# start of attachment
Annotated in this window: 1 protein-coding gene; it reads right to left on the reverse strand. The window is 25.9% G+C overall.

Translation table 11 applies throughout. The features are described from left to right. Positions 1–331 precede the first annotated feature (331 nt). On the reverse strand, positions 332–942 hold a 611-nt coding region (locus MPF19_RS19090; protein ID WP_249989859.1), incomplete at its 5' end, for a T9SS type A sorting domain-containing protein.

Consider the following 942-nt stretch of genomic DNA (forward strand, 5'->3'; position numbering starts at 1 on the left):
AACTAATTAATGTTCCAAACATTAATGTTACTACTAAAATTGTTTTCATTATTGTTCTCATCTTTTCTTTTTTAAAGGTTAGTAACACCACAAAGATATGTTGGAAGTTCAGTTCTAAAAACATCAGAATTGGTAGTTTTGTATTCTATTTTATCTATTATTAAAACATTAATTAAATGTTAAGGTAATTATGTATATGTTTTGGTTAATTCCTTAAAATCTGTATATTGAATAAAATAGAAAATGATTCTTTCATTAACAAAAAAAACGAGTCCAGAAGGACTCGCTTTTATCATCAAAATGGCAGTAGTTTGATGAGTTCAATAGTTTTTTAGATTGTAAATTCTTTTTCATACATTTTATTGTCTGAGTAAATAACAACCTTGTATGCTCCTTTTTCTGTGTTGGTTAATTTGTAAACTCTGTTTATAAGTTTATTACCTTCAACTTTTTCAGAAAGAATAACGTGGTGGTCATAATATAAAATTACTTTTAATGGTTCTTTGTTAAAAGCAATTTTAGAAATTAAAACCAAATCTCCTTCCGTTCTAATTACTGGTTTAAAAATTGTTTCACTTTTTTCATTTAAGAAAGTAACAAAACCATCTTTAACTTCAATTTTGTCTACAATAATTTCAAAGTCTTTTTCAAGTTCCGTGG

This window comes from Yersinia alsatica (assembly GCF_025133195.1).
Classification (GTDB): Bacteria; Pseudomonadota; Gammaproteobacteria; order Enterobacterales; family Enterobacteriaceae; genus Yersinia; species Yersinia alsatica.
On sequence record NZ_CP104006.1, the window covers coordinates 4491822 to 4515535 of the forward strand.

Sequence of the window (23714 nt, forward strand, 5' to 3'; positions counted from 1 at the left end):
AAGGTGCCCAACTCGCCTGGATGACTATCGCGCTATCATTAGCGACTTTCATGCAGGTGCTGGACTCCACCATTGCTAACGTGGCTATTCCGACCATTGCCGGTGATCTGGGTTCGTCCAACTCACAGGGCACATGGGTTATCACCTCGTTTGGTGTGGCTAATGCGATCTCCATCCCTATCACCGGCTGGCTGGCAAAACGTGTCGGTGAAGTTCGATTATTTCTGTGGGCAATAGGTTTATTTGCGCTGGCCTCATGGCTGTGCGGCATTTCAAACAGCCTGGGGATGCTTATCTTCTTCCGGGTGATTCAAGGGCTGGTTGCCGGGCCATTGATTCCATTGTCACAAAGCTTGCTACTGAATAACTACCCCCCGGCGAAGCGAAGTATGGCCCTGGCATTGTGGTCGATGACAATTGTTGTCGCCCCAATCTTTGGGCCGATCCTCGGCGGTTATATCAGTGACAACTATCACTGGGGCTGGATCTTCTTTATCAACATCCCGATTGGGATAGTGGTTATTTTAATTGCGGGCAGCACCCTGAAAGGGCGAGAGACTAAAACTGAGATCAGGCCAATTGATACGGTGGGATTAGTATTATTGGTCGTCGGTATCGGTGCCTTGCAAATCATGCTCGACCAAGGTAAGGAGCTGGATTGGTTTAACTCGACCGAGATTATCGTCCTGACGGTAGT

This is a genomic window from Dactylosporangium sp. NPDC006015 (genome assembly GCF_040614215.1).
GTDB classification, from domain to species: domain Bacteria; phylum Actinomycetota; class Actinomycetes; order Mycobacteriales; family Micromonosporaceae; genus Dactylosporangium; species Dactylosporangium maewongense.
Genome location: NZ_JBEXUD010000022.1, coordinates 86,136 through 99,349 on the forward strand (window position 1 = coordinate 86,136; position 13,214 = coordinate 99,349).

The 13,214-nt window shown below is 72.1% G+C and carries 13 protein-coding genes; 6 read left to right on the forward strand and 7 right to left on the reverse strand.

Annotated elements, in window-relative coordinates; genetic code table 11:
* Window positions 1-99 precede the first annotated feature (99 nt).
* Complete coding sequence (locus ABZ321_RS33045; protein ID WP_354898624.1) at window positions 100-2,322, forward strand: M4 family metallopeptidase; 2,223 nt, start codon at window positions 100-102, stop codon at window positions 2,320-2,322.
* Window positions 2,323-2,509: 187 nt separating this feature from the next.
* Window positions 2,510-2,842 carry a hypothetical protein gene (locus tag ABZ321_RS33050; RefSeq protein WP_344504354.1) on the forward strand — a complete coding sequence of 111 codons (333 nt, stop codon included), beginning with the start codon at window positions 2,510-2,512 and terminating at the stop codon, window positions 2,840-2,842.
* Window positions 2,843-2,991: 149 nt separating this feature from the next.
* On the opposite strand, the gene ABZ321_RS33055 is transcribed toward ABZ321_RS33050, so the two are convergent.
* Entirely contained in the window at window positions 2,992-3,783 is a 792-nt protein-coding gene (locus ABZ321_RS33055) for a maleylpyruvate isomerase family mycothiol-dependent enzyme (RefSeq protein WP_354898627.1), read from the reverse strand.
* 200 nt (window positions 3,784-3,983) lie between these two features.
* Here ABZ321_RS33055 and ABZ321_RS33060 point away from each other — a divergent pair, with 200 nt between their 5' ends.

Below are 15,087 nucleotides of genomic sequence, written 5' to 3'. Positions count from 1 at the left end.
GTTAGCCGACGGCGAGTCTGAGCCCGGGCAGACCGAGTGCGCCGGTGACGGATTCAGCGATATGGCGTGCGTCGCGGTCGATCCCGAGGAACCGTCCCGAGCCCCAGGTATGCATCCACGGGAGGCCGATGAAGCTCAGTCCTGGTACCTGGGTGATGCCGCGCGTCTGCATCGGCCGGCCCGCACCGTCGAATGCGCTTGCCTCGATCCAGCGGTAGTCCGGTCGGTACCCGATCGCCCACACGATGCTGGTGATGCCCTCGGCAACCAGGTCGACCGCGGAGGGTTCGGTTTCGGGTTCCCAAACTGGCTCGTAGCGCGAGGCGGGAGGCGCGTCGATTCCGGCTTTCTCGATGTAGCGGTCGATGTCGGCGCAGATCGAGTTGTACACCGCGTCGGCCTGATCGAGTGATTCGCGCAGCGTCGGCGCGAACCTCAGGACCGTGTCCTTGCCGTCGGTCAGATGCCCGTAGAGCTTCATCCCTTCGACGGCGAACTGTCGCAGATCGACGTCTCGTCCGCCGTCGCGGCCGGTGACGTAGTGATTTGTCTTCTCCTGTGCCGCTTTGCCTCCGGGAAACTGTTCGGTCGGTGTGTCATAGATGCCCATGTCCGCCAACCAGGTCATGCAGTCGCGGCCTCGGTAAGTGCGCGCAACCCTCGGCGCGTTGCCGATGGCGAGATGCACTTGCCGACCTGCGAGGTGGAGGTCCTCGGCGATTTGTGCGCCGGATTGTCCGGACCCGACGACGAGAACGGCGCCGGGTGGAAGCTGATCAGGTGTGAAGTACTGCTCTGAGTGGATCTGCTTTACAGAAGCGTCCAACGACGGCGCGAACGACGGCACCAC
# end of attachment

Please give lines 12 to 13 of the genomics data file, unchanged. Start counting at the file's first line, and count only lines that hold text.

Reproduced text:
Genome location: NZ_JBEXUD010000022.1, coordinates 86,136 through 99,349 on the forward strand (window position 1 = coordinate 86,136; position 13,214 = coordinate 99,349).

The 13,214-nt window shown below is 72.1% G+C and carries 13 protein-coding genes; 6 read left to right on the forward strand and 7 right to left on the reverse strand.